29 Sep



Posted by: Mike Hattim

In order to stimulate sales and maintain price points on new properties, sellers (and developers) will offer incentives to buyers versus lowering the price of a piece of property. A common incentive is to include a “decorating allowance”. Decorating allowances can be any amount but common ones are between $5,000 and $10,000. This basically means that the purchaser will be credited on the statement of adjustments the amount of the decorating allowance at the lawyer’s/notary office when closing.

However, decorating allowances can pose a problem with obtaining financing. Often times, the lender will reduce the amount of the mortgage proceeds by the amount of the decorating allowance. This is because the lender will not lend on perceived credit. A decorating allowance is perceived by the lender as credit.

What does this mean? When you apply for a mortgage, you are applying for the full purchase price of the property. If the new property price is $500,000, you are applying for $500,000 plus GST minus the down payment of at least 5% ($25,000). The total mortgage amount to be applied for equals $500,000 (purchase price $500,000 + GST ($25,000) – down payment ($25,000) = $500,000).

However, the lender will not lend on the decorating allowance, so the lender will release the mortgage amount minus the decorating allowance. For example, if the decorating allowance is $5,000, then the mortgage proceeds will be $495,000 instead of the $500,000 originally applied for, which leaves you $5,000 short for the purchase price. The seller will then credit your mortgage $5,000 (decorating allowance) which will make your mortgage $5,000 less (mortgage of $495,000). But keep in mind, you have to provide the full $500,000 as this is the purchase price.

Bottom line…. if you accept a “decorating allowance” it will be a credit to your mortgage and you have to provide the cash for the decorating allowance up front as the lender will not lend on a decorating allowance.

24 Sep



Posted by: Mike Hattim

We all know the real estate industry is hot right now and for many getting into the housing market, it can be a pipe dream. With tightening government and lending regulations, historically low interest rates and soaring housing prices, it can be a daunting endeavour for anyone.

Whether you are a first time home buyer, wanting to upsize to accommodate your growing family or purchasing an investment property, these are the factors that lenders will be looking at. This will determine which mortgage type and interest rate will be available to you.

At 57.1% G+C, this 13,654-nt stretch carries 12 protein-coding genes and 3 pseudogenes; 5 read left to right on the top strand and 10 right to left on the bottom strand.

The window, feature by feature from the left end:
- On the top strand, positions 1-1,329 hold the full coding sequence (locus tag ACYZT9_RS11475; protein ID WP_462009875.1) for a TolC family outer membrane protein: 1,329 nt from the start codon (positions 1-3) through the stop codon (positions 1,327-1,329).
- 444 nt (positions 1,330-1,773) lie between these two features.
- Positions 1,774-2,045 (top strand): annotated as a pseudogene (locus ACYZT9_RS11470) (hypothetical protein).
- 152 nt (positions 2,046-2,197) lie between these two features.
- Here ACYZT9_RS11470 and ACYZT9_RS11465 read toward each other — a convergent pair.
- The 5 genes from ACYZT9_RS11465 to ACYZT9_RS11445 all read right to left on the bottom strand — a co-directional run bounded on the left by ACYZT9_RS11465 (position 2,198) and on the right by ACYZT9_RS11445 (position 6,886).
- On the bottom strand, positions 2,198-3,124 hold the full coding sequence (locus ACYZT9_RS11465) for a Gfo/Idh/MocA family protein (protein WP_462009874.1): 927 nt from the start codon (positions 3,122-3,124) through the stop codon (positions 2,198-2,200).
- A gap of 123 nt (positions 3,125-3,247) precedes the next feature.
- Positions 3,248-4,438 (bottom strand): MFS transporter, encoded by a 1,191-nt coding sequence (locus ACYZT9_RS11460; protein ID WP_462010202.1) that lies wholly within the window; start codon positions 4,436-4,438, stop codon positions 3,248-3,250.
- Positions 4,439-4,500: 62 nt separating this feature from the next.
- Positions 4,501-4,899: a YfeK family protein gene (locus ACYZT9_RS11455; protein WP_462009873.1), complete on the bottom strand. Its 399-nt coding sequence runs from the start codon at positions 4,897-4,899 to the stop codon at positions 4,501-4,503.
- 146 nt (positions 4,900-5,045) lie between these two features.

Know Your 5 C’s:

Collateral – The property itself that you are hoping to purchase.

Capital – Where is your down payment coming from? At a minimum, you need 5% down for a “high ratio” insured mortgage or a “conventional” mortgage with 20% down. This money can come from your own resources or can be gifted from a family member. Requirements will vary, so make sure to check with your mortgage professional.

Credit – Do you have proven credit and show a good history of repayment?

Capacity – The most important by far! How are you going to pay for your mortgage? Proof of income and requirements differ depending on whether you are salaried, self- employed, paid hourly or somewhere in between!

Character – Are you a super person? This is the least important factor to lenders these days.

Just as important to consider, when deciding on your mortgage, is to determine your current financial situation and longer term goals. This will help you decide which mortgage term and amortization (for example a 5 year term with a 25 year amortization) and mortgage rate (variable or fixed) is best for you. Finally, don’t forget to discuss the FEATURES that come with your mortgage as this could save you thousands of dollars and potential grief over the term of the mortgage. These features can include pre-payment options, lower early payout penalties and portability, providing you with flexibility and options for paying down your mortgage faster or making changes, should the need arise.

Mortgages are NOT a one size fits all, so always make sure to contact and discuss your options with a licensed mortgage professional BEFORE preparing to find the home of your dreams.

23 Sep



Posted by: Mike Hattim

We often see ads from the major lenders offering cash back incentives on their Mortgage products.

Gone are the days where a Cash Back Mortgage could be used to facilitate a purchase without the required minimum of a 5% down payment. Cash Back incentives are now made available for other enticing uses; New Furniture and Appliances, Renovations and the other great hook…..Apply the cash back portion directly on your Mortgage for a better effective rate!